Hot temps precede monsoonal moisture for Yampa Valley
Fire activity is expected to increase to start the week, but rain as early as Tuesday could help continue trend of minimal growth
Warm and dry weather to start the week has firefighters expecting an uptick in fire activity on both of Routt County’s fires to start the week.
Milder temperatures and higher humidity kept fire activity low on the Morgan Creek Fire for the past several days. Now at 4,396 acres, most of the fire activity is on the northeast side, though this has been minimal, according to InciWeb.
“We’ve had rain over the fire or near the fire the last couple of days that has helped a lot,” said Melissa Mokry, a spokesperson for the fire. “We’re kind of keeping an eye on the weather through the week.”
Monday is expected to be hot, reaching 90 degrees in Steamboat Springs, with a slight chance for spotty afternoon thunderstorms. Like Sunday, fire activity is expected to be higher simply because conditions more favorable for growth, though a red flag warning isn’t anticipated.
Mark Miller, a meteorologist at the National Weather Service in Grand Junction, said things get cooler as the week progresses.
“(Steamboat) is going to start getting pushes of some monsoonal moisture that will start working its way northward through much of the region,” Miller said. “That will start to materialize starting Tuesday, especially Wednesday and beyond.”
Local meteorologist Mike Weissbluth, in his Sunday narrative, said the change is prompted by energy coming from the Gulf of Alaska, which will push a high-pressure ridge trapping the heat locally to the east, and opening the door for monsoonal moisture.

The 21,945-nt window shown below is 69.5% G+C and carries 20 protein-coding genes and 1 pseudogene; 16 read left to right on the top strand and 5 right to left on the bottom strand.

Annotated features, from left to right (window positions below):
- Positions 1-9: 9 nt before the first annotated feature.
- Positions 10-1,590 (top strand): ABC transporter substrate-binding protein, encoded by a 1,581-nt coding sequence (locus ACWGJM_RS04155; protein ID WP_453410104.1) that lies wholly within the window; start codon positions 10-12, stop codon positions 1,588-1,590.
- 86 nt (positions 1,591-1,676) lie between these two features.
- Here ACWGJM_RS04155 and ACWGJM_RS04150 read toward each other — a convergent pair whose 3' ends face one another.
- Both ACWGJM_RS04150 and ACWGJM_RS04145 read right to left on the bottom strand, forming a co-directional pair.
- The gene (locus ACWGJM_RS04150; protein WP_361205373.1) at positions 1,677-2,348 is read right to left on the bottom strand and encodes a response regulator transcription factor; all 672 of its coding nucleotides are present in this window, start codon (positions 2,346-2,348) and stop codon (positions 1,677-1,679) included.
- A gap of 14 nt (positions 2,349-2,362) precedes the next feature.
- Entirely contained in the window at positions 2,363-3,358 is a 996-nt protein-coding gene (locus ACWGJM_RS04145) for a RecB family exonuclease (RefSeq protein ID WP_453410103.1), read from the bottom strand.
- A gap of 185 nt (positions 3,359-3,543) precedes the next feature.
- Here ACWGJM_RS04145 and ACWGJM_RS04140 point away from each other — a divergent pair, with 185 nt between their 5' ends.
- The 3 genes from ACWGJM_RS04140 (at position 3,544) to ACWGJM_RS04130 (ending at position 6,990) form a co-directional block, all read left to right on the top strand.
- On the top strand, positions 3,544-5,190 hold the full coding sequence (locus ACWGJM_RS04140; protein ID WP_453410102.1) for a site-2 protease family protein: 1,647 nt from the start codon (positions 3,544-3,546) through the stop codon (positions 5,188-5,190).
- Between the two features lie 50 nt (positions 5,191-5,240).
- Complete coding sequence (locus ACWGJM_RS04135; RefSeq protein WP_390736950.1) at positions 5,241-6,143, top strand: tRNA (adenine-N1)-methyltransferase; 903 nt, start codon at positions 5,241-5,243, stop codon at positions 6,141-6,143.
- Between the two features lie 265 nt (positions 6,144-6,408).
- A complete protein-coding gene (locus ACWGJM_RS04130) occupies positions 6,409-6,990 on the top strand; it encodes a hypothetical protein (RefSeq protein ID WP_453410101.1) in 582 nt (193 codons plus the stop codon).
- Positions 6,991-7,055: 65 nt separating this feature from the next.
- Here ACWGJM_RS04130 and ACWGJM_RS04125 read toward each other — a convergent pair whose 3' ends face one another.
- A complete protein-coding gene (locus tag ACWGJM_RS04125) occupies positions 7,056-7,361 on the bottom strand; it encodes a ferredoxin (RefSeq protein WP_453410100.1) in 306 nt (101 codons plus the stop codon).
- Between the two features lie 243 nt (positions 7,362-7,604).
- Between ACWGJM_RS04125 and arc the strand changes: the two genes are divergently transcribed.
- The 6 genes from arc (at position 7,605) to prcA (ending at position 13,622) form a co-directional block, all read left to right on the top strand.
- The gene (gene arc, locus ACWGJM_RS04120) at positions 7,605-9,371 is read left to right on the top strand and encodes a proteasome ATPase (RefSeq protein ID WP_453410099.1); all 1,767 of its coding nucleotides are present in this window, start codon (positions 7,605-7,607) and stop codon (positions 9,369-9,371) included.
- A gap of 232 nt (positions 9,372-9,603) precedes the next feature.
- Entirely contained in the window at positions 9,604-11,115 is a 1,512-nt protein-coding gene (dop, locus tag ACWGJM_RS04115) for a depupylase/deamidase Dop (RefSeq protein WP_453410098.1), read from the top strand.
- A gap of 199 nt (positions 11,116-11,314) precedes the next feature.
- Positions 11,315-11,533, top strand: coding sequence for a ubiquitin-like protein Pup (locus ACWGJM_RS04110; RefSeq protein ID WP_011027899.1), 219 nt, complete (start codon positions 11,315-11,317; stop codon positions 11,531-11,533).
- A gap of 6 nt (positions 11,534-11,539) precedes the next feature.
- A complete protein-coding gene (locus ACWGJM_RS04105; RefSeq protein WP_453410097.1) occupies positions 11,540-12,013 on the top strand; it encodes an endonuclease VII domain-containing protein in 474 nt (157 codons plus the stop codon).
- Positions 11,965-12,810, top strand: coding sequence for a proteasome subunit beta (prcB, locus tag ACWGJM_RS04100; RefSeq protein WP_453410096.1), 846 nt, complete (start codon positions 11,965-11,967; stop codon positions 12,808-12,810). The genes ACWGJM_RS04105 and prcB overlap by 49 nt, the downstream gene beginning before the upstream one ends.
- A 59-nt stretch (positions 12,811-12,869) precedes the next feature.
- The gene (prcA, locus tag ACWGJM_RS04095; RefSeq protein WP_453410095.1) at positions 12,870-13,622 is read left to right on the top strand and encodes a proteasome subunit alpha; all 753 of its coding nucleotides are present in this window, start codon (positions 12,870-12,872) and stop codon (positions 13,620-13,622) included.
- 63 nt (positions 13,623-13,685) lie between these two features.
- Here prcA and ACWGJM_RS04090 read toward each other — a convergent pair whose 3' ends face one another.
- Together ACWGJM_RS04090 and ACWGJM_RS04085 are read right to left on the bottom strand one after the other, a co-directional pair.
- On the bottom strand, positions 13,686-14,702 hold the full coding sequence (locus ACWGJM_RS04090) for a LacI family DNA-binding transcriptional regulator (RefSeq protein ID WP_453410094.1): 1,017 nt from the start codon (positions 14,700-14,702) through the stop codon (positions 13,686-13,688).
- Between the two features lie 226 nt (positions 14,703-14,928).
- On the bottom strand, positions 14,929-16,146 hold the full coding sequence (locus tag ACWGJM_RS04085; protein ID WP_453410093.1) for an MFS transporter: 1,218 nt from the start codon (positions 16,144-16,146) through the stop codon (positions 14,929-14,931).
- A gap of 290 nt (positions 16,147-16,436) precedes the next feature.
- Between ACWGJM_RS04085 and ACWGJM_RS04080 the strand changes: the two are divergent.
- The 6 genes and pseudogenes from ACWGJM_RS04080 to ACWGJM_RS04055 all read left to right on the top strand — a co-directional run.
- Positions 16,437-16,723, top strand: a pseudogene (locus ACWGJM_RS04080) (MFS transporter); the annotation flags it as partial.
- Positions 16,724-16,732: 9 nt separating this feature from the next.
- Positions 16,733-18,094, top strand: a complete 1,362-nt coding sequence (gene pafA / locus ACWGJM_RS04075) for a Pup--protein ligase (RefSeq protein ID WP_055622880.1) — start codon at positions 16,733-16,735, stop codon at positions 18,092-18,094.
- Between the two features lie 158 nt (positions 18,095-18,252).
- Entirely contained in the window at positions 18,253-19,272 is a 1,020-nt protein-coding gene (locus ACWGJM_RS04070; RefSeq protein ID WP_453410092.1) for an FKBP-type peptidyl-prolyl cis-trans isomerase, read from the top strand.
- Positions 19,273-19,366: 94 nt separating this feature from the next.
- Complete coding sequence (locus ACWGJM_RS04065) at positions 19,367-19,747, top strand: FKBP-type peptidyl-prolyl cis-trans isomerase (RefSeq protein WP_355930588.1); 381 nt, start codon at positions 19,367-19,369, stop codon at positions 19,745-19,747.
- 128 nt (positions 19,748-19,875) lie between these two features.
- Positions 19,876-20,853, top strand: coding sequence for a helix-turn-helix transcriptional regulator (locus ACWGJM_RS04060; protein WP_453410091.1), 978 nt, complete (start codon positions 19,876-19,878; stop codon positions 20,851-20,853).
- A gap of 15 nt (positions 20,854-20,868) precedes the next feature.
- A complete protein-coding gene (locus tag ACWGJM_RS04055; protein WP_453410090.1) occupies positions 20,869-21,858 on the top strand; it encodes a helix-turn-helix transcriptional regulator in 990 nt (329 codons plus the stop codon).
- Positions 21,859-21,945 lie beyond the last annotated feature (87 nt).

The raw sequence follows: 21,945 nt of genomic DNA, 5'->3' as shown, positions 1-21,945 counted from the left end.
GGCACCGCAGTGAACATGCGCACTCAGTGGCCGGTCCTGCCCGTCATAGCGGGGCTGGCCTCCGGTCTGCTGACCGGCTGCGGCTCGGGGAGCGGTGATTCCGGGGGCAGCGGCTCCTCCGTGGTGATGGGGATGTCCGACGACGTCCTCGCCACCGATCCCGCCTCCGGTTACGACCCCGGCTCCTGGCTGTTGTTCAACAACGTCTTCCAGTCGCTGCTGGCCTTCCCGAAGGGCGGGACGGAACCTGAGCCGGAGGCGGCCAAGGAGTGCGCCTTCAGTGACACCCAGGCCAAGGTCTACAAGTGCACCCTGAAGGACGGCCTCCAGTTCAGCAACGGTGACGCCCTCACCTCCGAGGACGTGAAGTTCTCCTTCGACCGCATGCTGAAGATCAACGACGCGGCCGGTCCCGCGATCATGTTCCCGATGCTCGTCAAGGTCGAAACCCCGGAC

“Unlike the last couple of days, the showers are more likely to produce brief periods of moderate to heavy rain as the lower atmosphere moistens,” Weissbluth wrote on his forecasting website SnowAlarm.com.
While chances look good, Weissbluth said precipitation each day is not a sure thing, as various forecasting models are not totally in agreement. Towards the end of the week, Miller said there would be more cloud cover, which could lead to heavy rain.
“Surely, some good news for the ongoing drought,” Miller said.
Mokry said monsoonal moisture could be good news for the Morgan Creek Fire as well, which hasn’t seen significant growth since July 14. The fire is burning in North Routt County south of Seedhouse Road, and a forest closure has shuttered many of the most popular trails in the area.
Crews have completed indirect fire lines on the south side of the Wapiti Ranch, which contains the structures closest to the fire. Apart from the ranch, Mokry said there are not any structures they are aware of at risk, though they are assessing any potential risks to other properties in the area.
The fire has entered the Mount Zirkel Wilderness Area, but that doesn’t change how crews approach the blaze. The fire is considered a full-suppression fire, and Mokry said they have firefighters engaging directly and building indirect lines around the fire in addition to areal drops from four helicopters.
There are now 383 firefighters and support staff working on the fire. With containment at 0%, Mokry said there was not an estimated timeline for when the fire would be contained.
Having started nearly a month ago, the Muddy Slide Fire is now 70% contained, with only stretches along the north side of the fire yet unbounded. The cause of the fires has been attributed to a lightning strike June 20, according to InciWeb.
A new team took over control of the fire Sunday morning, and there are about 184 people working on the fire. Size estimates have not grown in over a week and remain at 4,093 acres. Crews on the west, south and east sections of the fire are patrolling to ensure it does not cross over a containment line.
Last week Gov. Jared Polis signed an executive order declaring the fire a disaster, which enables state agencies to coordinate response and recovery efforts associated with the fire.
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